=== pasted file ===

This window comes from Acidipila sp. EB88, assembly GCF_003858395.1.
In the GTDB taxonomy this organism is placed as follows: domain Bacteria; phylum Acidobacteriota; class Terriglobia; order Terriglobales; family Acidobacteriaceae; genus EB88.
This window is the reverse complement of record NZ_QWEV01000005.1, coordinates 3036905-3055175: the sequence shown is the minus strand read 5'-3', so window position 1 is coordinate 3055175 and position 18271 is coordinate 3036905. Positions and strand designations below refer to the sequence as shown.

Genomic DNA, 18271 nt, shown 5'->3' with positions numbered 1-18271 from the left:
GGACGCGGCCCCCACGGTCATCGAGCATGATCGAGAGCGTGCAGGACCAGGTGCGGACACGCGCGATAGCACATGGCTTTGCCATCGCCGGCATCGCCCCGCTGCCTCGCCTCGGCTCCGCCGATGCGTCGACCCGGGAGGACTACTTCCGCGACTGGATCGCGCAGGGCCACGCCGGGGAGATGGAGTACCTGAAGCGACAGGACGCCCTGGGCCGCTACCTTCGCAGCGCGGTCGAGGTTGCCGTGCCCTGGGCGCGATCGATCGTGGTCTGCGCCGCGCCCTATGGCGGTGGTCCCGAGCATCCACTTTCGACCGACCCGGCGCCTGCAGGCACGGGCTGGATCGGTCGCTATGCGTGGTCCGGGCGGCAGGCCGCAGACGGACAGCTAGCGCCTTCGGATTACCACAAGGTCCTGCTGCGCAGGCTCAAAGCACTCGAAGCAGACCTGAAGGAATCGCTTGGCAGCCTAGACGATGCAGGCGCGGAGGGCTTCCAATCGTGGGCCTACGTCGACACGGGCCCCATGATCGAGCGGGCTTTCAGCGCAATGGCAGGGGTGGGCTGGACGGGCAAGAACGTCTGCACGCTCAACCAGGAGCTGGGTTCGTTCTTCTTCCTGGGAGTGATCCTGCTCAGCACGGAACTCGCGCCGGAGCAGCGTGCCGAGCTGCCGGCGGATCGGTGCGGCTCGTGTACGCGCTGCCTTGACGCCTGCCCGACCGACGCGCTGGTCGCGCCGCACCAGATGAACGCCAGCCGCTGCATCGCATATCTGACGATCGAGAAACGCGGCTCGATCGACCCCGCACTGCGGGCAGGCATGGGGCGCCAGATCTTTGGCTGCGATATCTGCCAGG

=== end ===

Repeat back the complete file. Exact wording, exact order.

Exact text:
This window comes from Acidipila sp. EB88, assembly GCF_003858395.1.
In the GTDB taxonomy this organism is placed as follows: domain Bacteria; phylum Acidobacteriota; class Terriglobia; order Terriglobales; family Acidobacteriaceae; genus EB88.
This window is the reverse complement of record NZ_QWEV01000005.1, coordinates 3036905-3055175: the sequence shown is the minus strand read 5'-3', so window position 1 is coordinate 3055175 and position 18271 is coordinate 3036905. Positions and strand designations below refer to the sequence as shown.

Genomic DNA, 18271 nt, shown 5'->3' with positions numbered 1-18271 from the left:
GGACGCGGCCCCCACGGTCATCGAGCATGATCGAGAGCGTGCAGGACCAGGTGCGGACACGCGCGATAGCACATGGCTTTGCCATCGCCGGCATCGCCCCGCTGCCTCGCCTCGGCTCCGCCGATGCGTCGACCCGGGAGGACTACTTCCGCGACTGGATCGCGCAGGGCCACGCCGGGGAGATGGAGTACCTGAAGCGACAGGACGCCCTGGGCCGCTACCTTCGCAGCGCGGTCGAGGTTGCCGTGCCCTGGGCGCGATCGATCGTGGTCTGCGCCGCGCCCTATGGCGGTGGTCCCGAGCATCCACTTTCGACCGACCCGGCGCCTGCAGGCACGGGCTGGATCGGTCGCTATGCGTGGTCCGGGCGGCAGGCCGCAGACGGACAGCTAGCGCCTTCGGATTACCACAAGGTCCTGCTGCGCAGGCTCAAAGCACTCGAAGCAGACCTGAAGGAATCGCTTGGCAGCCTAGACGATGCAGGCGCGGAGGGCTTCCAATCGTGGGCCTACGTCGACACGGGCCCCATGATCGAGCGGGCTTTCAGCGCAATGGCAGGGGTGGGCTGGACGGGCAAGAACGTCTGCACGCTCAACCAGGAGCTGGGTTCGTTCTTCTTCCTGGGAGTGATCCTGCTCAGCACGGAACTCGCGCCGGAGCAGCGTGCCGAGCTGCCGGCGGATCGGTGCGGCTCGTGTACGCGCTGCCTTGACGCCTGCCCGACCGACGCGCTGGTCGCGCCGCACCAGATGAACGCCAGCCGCTGCATCGCATATCTGACGATCGAGAAACGCGGCTCGATCGACCCCGCACTGCGGGCAGGCATGGGGCGCCAGATCTTTGGCTGCGATATCTGCCAGG